14 September 2019

Houhinyms and Yahoo(s)

I've been offered yet more worthless "credit monitoring" to settle a massive privacy breach! Yay!

Most people (or, at least, most people who might read this blawg) know about the Equifax data breach settlement, which essentially offers ten years of free credit monitoring — a "prize" with an implied (but not actual) retail value of $125, but whose actual cost to the vendor is somewhere around $9. I already intend to object to this settlement as inadequate because it improperly devalues the privacy interests at stake… and allows the miscreant to evade substantial responsibility for its acts and omissions that actually caused the privacy breach.

Yesterday's e-mail included a notice regarding a proposed settlement of the Yahoo data breach. On the one hand, it was "only" an e-mail provider. On the other hand, it is offering only two years of credit monitoring… without regard to, and on its face not stackable with, the Equifax monitoring. So my potentially breached privacy at Yahoo1 will cost less than $2 for Yahoo to "fix," without regard to whether someone else is already "paying" the $2 for the identical "fix."

What this reflects, more than anything else, is a failure of will on the part of the plaintiffs'-side class-action bar, combined with scorched-earth litigation tactics and an utter absence of ethics2 on the part of defense counsel. This is a particularly poorly-considered coupon settlement.3 The fundamental problem with coupon settlements (and their various equivalents) is that they actually evade responsibility. It's one thing to assert that the victims are getting "full compensation" for the wrongs inflicted on them, which is no where near factually accurate in the first place. It's another thing entirely to allow corporate actors — and only corporate actors — to take such a severe discount on the cost of that compensation that it's reduced to a cost of doing business. <SARCASM> Presuming that the two sides of the equation are supposed to balance, one must wonder who's paying for the difference. </SARCASM> It's ok to drive a negligent driver into bankruptcy when the victim's damages exceed the driver's policy limits (and even if the victim's claim can't be discharged, it leaves nothing for the driver to deal with anything else), but we almost never do the same with corporations any more (without even considering veil-piercing).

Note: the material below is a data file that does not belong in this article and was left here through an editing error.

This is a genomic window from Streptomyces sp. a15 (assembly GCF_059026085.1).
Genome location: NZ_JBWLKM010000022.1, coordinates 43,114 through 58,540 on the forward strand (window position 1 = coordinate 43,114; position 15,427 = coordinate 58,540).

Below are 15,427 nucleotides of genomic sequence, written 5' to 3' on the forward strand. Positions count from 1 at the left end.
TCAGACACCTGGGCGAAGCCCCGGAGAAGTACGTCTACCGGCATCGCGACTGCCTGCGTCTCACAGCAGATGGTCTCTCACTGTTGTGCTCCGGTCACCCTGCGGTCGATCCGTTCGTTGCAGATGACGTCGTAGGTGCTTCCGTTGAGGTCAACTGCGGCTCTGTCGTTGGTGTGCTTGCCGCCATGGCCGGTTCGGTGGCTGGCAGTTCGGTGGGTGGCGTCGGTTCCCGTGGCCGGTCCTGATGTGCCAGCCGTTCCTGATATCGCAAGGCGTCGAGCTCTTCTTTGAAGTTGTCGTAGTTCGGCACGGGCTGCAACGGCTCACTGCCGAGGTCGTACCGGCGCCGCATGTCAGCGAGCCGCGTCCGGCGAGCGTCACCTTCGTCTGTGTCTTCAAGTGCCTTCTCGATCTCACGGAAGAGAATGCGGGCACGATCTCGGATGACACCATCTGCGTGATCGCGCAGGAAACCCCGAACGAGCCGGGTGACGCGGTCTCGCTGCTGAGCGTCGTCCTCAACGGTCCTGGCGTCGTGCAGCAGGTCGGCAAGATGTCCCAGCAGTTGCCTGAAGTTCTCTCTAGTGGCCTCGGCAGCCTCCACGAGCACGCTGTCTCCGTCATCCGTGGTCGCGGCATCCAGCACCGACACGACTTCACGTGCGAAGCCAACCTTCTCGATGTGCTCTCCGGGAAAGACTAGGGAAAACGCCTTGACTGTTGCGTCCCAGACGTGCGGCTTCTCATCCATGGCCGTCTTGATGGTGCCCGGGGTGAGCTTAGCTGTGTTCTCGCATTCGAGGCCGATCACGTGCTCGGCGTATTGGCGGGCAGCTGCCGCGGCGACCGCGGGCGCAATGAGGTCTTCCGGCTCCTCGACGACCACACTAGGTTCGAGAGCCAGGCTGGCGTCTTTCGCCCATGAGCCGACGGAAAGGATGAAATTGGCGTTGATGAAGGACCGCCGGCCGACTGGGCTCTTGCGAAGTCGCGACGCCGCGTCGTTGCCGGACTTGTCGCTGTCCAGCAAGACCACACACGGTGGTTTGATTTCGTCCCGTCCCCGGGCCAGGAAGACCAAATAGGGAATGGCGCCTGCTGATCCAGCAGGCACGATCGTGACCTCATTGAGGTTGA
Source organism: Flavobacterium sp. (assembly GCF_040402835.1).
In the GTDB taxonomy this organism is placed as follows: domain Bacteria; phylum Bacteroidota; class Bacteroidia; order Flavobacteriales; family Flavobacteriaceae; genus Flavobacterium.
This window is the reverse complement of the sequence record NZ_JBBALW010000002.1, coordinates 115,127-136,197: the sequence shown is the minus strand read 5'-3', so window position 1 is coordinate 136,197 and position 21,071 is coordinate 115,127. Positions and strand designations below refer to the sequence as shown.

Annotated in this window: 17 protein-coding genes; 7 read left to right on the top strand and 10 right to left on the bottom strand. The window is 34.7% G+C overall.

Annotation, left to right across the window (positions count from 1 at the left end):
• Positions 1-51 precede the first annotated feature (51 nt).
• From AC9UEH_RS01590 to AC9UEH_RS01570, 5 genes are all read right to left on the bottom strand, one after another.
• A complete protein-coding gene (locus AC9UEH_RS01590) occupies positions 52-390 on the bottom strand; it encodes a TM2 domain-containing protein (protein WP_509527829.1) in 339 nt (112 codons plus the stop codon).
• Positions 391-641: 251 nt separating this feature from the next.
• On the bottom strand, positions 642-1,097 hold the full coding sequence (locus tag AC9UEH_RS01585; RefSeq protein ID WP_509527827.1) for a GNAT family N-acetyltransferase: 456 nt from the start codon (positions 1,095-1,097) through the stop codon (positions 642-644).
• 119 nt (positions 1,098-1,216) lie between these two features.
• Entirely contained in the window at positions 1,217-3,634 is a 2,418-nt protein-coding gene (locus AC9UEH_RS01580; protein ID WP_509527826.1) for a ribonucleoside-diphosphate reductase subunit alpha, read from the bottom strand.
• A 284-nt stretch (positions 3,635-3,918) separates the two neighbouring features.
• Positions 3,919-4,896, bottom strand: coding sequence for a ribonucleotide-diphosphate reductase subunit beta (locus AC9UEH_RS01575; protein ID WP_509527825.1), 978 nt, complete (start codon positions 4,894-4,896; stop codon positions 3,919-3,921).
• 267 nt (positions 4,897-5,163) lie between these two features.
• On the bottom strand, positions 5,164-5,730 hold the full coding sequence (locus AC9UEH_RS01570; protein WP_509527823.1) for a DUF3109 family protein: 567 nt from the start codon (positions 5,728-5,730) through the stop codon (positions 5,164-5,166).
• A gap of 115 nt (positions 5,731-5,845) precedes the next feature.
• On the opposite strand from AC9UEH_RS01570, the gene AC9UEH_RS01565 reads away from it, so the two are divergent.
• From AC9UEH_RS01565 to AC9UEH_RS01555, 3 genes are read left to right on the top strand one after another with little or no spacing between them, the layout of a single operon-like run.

1. I am carefully omitting the exclamation point at the end of this mark, because an exclamation point is meaningful in all established search systems, specifically including all search systems (and regular-expression systems) in existence at the time Yet Another Heirarchical Object Organizer was first made available to the public. This is my "F*ck you!" to Yahoo's marketing moronsgeniuses, and more generally to assholes who establish trademarks and brand identity without regard to their actual meaning, usage, or perhaps-unintended-but-excrutiatingly-obvious consequences. In short, the mark should be disrespected — and perhaps even cancelled — due to bad faith in its selection and registration.

    There's no contempt issue here. The underlying conduct, and carelessness in preventing, detecting, and responding to it, was beneath contempt.

  2. Cf., e.g., R. Prof. Cond. 4.1:

    In the course of representing a client a lawyer shall not knowingly:
       (b) fail to disclose a material fact to a third person when disclosure is necessary to avoid assisting a criminal or fraudulent act by a client, unless disclosure is prohibited by Rule 1.6.

    Cf. also R. Prof. Cond. 3.4, 4.3, 4.4. Leaving aside value or anything else, there is no disclosure on the notice that this proposed settlement overlaps with another proposed settlement, thereby substantially reducing and/or potentially completely eliminating its value to significant numbers of members of the class. And defining that overlap is incredibly easy and obvious:

    {all persons members of the Equifax settlement class}

    {all persons members of this settlement class}

    which is obviously not an empty set. There is at least one member: Me. More to the point, it was predictable that there are at least enough other members (25–40) to create an independently-certifiable class on its own.

  3. I have substantial experience as counsel on the plaintiffs' side of class actions. See, e.g., Gibson v. Bob Watson Chevrolet-Geo, Inc., 112 F.3d 283 (7th Cir. 1997) (Posner, J.) (which one should ponder regarding note 2 above, and specifically its relationship to R. Prof. Cond 4.1(b)), and more than a dozen other reported opinions. That said, I've never been in favor of coupon settlements and their functional equivalents for the simple reason that they directly, or at best indirectly-at-one-remove, tie victims to continuing to do business with miscreants after the miscreant has been found out… even if, and perhaps especially when, the miscreant continues to maintain that it has done nothing wrong and won't do it again.